Unacademy, one of the prominent online educational platforms based in Bengaluru, suffered a data breach in January this year. Over 20 million user accounts, including usernames, SHA-256 hashed passwords, date entered, last login date, email addresses, first and last names, and whether the account is active, a staff member, or a superuser, were exposed to the breach and sold on the Dark Web. The big data breach was revealed by the US-based cybersecurity company Cyble, according to reports. There are also several accounts using corporate emails in the exposed database, including those of Wipro, Infosys, Cognizant, Google, and Facebook.
6. Tetrad Data Breach
Market research company Tetrad experienced a data breach on February 3 that included data from Tetrad customers, and it differs by the form of business and their data collection methods. The data included a spreadsheet detailing over 4,000 current and expected locations related to IBM Tririga deployments, according to reports. Other critical data, such as the sum of 130 million rows of data on US households, were compromised in addition to the data collected by retail companies.
7. Sina Weibo Data Breach
In March, the Chinese Weibo social network suffered a major breach of data containing 538 million Weibo users' information. Personal details, such as real names, site usernames, gender, location, phone numbers, among others, were included in the data. The hacker was selling the Weibo data for just ¥1,799($250), according to reports.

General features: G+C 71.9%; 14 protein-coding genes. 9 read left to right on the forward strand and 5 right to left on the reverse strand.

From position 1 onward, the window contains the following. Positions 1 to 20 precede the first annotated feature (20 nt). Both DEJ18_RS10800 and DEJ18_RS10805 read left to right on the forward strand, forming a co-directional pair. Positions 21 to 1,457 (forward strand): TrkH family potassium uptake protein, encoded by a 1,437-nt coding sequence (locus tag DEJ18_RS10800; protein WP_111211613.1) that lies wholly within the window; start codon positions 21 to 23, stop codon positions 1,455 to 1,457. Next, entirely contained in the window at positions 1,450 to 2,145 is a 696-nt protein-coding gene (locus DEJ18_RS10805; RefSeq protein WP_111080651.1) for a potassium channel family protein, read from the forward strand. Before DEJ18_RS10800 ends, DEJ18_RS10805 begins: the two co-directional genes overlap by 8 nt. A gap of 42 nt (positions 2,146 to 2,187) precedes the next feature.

8. Easyjet Data Breach
The British low-cost airline group EasyJet experienced a large-scale data breach on May 19 this year, compromising data from nine million customers. The data included email addresses, travel information, and, in certain cases, payment card information, according to reports. EasyJet also reported that 2,208 travelers' credit card details were revealed.
9. MGM Grand Data Breach
MGM announced a data breach in February for about 10.6 million customers who stayed at MGM resorts. The data, which included personal information ranging from home addresses and contact details to driver's licenses and passport numbers, appeared online.
10. Marriott Data Breach
In January this year, Marriott International faced a major data infringement. In January this year, Marriott International faced a major data infringement. Contact details such as name, mailing address, email address, and phone number were included in the information, as well as loyalty account information, and additional personal details such as business, gender, and birthday, day and month, relationships and affiliations, and so on.
11. Nintendo Data Breach
Nintendo, the Japanese video gaming giant, reported in April this year that by using unauthorized logins, 300,000 Nintendo Network ID accounts were compromised. The additional Nintendo Network ID (NNID) accounts that were compromised had their passwords reset, according to reports and the related users were directly contacted.
While our hope is eternal, with the rise in data insecurity, from exposed databases to phishing attempts, from malware to data leaks from third parties, the odds do not look good. In the first quarter of2020, an increase of 273 percent over the previous year was reported. Data breaches aren’t going anywhere and we’re here to keep you up-to-date on the worst data breaches of the year putting you at risk of identity theft.